New device harvests submerged golf balls from shore
When most golfers hit a ball into the middle of a water trap, they probably just assume that the ball is destined to remain underwater for all eternity. Various enterprising individuals, however, regularly ply the depths of such ponds and lakes to retrieve those lost balls, for resale to golfers. While some of these entrepreneurs reach out into the water as far as they can with rake-like contraptions, most of them don scuba gear and go treasure-hunting. A new invention, the Golf Ball Wrangler, can now be added to their arsenal - and it has advantages over both rakes and diving.
The Wrangler was designed by Sacramento engineers/golf-ball-retrievers Andrew Gable and Dylan Fuller, along with a third partner. It consists of a series of reinforced fiberglass mesh discs that are mounted on a carbon steel axle, along with weights at either end. Using a polypropylene rope, users pull it across the bottom of water traps. It rolls through the sand/mud, not unlike a farmer's discer, collecting balls between its discs as it goes. Users just pluck out the golf balls at the end of each drag, then put it in again.
Presumably the device would work best if it were placed in the water at one side of a water trap, then the user walked around with its rope in hand, and pulled it from the other side. Two users might have an easier job of it, with each one throwing the rope across to the other after each pull.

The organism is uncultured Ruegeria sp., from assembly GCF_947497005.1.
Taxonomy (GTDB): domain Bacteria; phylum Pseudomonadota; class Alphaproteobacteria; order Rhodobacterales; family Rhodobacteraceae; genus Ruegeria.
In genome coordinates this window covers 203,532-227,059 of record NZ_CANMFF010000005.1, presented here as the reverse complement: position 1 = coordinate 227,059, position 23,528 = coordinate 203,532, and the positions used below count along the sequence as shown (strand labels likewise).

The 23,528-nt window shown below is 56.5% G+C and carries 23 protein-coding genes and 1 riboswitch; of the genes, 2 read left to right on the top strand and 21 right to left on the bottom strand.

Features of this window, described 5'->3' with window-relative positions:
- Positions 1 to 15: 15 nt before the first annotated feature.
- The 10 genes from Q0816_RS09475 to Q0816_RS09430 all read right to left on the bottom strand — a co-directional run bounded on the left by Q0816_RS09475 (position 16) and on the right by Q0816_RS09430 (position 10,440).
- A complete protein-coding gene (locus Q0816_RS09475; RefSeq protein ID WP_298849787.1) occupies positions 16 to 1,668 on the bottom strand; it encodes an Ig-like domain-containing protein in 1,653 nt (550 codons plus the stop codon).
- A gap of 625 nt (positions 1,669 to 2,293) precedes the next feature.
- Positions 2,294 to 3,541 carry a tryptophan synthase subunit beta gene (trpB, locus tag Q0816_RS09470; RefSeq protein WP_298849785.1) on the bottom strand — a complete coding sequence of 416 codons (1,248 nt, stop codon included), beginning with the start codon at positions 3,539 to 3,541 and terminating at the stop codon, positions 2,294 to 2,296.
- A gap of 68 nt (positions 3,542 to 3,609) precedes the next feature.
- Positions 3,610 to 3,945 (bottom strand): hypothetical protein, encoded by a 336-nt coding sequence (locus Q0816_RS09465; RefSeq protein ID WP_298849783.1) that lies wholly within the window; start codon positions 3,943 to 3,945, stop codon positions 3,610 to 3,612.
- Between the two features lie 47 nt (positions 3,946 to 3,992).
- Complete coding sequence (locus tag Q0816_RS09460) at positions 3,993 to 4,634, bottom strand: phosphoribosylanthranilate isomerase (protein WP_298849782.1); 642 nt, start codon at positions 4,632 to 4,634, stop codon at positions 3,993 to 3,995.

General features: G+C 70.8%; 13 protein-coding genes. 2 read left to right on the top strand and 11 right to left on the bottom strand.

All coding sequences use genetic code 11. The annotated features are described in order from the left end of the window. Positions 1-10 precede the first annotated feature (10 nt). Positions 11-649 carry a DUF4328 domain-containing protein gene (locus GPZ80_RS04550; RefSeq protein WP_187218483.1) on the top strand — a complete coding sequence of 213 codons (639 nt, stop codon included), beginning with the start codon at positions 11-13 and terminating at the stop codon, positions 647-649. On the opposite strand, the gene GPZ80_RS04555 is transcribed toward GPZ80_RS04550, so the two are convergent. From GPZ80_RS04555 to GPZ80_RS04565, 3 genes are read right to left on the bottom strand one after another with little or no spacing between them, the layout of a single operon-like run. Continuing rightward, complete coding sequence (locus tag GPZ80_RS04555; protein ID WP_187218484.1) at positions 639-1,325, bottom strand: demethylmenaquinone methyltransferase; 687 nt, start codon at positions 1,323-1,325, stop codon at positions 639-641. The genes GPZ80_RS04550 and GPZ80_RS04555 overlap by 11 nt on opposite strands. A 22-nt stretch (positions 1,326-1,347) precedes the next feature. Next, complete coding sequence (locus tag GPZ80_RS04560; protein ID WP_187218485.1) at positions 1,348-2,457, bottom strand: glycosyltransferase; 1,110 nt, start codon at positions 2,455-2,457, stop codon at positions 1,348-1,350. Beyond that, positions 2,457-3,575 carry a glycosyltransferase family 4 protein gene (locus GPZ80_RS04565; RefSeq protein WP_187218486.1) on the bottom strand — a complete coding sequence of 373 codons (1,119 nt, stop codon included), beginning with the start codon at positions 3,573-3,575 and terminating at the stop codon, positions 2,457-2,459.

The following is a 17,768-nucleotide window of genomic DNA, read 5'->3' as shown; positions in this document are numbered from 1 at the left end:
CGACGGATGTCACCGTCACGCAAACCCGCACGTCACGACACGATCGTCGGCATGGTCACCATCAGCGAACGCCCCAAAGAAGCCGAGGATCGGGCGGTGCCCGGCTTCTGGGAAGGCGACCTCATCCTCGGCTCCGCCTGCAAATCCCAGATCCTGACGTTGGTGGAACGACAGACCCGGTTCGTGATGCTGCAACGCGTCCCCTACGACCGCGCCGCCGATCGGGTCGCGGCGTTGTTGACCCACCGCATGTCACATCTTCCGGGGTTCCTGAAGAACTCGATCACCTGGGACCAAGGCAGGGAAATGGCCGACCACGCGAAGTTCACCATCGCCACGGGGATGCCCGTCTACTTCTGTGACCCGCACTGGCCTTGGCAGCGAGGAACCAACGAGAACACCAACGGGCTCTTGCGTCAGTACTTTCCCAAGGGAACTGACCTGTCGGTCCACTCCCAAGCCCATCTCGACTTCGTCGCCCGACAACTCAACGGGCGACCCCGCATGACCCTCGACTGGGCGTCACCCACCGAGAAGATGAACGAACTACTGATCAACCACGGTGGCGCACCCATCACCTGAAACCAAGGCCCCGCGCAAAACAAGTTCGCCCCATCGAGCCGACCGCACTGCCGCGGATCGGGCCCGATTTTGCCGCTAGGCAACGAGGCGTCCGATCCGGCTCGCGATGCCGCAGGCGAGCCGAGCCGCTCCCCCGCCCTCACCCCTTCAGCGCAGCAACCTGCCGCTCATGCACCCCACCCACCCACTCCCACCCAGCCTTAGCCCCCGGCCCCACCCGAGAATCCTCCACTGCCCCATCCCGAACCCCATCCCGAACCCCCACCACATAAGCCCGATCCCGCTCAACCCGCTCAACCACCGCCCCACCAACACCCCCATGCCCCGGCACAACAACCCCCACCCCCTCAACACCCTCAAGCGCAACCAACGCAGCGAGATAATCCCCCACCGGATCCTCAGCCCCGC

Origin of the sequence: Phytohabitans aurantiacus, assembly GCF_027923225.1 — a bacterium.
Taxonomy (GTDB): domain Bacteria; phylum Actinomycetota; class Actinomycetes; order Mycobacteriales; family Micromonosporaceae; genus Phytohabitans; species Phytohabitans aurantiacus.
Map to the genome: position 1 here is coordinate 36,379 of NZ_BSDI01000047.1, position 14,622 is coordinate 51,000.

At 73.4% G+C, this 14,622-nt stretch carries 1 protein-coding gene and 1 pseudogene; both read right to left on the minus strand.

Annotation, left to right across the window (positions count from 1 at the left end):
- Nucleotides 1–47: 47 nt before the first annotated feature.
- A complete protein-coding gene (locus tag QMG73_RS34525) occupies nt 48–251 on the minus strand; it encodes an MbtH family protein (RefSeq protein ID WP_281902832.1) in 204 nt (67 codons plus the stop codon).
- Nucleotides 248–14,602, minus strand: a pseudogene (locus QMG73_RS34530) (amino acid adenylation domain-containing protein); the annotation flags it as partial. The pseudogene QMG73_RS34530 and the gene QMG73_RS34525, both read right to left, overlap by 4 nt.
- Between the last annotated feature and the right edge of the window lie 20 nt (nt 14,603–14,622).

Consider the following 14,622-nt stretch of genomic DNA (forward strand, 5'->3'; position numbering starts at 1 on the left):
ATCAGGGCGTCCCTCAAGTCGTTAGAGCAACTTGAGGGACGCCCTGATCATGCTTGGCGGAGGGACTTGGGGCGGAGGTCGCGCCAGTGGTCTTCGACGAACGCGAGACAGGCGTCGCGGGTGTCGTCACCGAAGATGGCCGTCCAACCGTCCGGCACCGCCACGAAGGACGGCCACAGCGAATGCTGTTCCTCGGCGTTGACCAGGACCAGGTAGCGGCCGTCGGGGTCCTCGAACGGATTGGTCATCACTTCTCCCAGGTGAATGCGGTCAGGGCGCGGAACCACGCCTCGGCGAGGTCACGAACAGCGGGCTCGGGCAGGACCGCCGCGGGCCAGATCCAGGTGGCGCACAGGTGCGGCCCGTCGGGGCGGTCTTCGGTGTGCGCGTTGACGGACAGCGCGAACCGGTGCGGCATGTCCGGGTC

A diver could certainly do a more thorough job, although not everyone knows how to scuba dive, or has the equipment. More importantly, golf course water traps are notorious for being polluted with fertilizer and herbicide runoff from the greens, and pose a health hazard to anyone who regularly spends much time immersed in them.
The Golf Ball Wrangler is currently available to U.S. customers only, for US$119.99 plus $49.99 shipping. Below is a video of the device in use. While it appears that pond weeds might potentially be an issue, the Wrangler certainly seems to do a decent job at grabbing golf balls.